This thesis presents a software implementation that provides an application-independent method for searching and enumerating implicit state spaces too large for distributed memory. When presented with a specific enumeration application and a description of the hardware resources available for the enumeration, the software automatically chooses the fastest enumeration technique. Implicit state spaces are formally defined in Section 2.1 but can be viewed as a compact representation for a large graph using only a small subset of states and a set of functions to generate edges in the graph.
In order to determine the best enumeration technique for an application, analytical formulas are derived in this thesis to predict the time and space requirements for many well-known search and enumeration techniques. These formulas take as input parameters a description of the enumeration to be performed as well as the hardware available for that enumeration. The time and space requirements for the enumeration are then derived by applying the formulas for a given set of parameters. The software offers an application-independent approach for estimating many of these parameters where they are not provided by the user. The size of the search space itself is a prominent example of one of these estimated parameters.
In the process of analyzing the many parallel and oftentimes disk-based techniques for search and enumeration, a natural space-time search hierarchy is uncovered. With this, one can see a trade-off between the amount of storage an enumeration technique requires and the number of computations that technique must perform. A gap was discovered in this hierarchy and a new technique for search and enumeration, tiered duplicate detection, is presented in this thesis to fill that gap.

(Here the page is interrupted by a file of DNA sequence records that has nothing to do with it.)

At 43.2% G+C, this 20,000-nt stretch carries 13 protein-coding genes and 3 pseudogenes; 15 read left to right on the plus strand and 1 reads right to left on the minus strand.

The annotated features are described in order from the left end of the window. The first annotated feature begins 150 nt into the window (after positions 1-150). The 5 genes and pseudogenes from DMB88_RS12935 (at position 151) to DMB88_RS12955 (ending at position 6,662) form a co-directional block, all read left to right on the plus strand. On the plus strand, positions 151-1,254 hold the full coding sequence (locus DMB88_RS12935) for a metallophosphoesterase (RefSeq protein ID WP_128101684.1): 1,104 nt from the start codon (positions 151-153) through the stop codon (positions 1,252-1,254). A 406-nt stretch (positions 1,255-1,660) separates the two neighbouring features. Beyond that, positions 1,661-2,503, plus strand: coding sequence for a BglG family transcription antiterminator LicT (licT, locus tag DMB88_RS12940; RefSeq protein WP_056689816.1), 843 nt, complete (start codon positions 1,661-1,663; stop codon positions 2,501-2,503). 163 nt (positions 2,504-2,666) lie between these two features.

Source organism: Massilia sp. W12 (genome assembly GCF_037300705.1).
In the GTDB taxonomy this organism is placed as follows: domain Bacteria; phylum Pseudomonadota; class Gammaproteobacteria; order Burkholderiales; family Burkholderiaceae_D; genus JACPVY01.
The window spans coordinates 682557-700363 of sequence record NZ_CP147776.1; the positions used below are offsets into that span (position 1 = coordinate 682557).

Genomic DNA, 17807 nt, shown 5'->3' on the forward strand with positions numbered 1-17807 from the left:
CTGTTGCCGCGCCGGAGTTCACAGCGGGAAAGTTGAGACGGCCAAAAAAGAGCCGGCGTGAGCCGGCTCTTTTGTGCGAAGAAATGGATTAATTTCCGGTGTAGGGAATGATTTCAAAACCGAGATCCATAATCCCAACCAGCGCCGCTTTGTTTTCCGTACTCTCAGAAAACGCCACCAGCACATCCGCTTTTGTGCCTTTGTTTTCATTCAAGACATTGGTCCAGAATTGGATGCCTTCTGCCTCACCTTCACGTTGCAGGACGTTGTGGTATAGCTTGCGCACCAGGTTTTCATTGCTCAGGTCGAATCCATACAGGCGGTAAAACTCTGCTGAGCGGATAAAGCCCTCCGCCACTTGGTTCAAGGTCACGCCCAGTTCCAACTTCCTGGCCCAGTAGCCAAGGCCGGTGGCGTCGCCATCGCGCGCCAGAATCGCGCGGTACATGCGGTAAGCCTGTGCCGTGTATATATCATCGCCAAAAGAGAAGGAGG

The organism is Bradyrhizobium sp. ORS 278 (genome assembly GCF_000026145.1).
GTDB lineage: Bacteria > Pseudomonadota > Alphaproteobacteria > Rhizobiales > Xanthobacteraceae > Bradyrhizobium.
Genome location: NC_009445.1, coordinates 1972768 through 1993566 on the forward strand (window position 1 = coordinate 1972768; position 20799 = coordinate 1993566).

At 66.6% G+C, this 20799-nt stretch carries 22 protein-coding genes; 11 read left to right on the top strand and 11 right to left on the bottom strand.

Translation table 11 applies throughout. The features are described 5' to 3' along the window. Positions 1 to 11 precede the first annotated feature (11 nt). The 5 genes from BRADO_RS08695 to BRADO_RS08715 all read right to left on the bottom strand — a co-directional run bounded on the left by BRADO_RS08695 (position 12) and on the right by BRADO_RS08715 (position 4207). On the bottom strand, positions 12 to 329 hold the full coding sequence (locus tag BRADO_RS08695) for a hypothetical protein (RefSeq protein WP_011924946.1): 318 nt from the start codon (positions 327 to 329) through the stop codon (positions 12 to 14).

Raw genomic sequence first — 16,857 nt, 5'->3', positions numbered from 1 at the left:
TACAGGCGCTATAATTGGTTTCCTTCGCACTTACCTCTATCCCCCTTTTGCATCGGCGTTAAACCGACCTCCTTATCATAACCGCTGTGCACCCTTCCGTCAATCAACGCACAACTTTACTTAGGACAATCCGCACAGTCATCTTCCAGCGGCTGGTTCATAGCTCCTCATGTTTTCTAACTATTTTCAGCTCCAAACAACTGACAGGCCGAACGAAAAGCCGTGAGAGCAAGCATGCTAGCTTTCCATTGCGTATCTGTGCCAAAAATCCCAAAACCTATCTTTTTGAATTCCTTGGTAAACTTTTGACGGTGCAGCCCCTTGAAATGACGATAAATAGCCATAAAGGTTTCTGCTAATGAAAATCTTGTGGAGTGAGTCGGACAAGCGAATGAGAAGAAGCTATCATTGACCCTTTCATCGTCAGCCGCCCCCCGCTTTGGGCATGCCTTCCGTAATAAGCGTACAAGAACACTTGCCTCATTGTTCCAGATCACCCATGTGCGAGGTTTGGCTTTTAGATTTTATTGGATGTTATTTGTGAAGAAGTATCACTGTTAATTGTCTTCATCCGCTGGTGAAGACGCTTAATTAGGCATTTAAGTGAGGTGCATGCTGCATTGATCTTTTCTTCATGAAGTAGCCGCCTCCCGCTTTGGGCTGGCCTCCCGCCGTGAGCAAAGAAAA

Tiered duplicate detection is novel in that it requires fewer passes through disk than many competing techniques. It uses an in-core imperfect duplicate detection method, and has an out-of-core method for determining when errors have been made. This allows it to explore multiple depths in the search tree without having to access disk between each to perform duplicate detection as many of the earlier disk-based techniques had done. It was the preferred enumeration technique for two of the computational group theory applications presented in Section 8.3, the baby monster group and Fischer's group Fi23.
With this software implementation, applications in fields such as computational group theory, puzzle search, and implicit state model checking are considered. An in-depth examination of applications in the computational group theory field give evidence that the analysis and formulas derived in this thesis are accurate. For the applications considered in this thesis, these formulas are always accurate to within ±50%, and typically the accuracy is within ±25%. This is almost always accurate enough to choose a disk-based parallel enumeration technique for a given application that yields a run-time comparable to the best technique for that application.
With this framework, we offer the most comprehensive examination of the topic of disk-based search and enumeration to date. We present not only an analysis of existing techniques, but also introduce a new hybrid technique, tiered duplicate detection. In addition, we provide a software implementation. This implementation allows non-experts to specify their search or enumeration in terms relevant to their application, such as state representation and transitions between states. We present a wide variety of applications in several fields to show the applicability of our software while focusing on the computational group theory field to offer experimental evidence that the analysis presented is valid.
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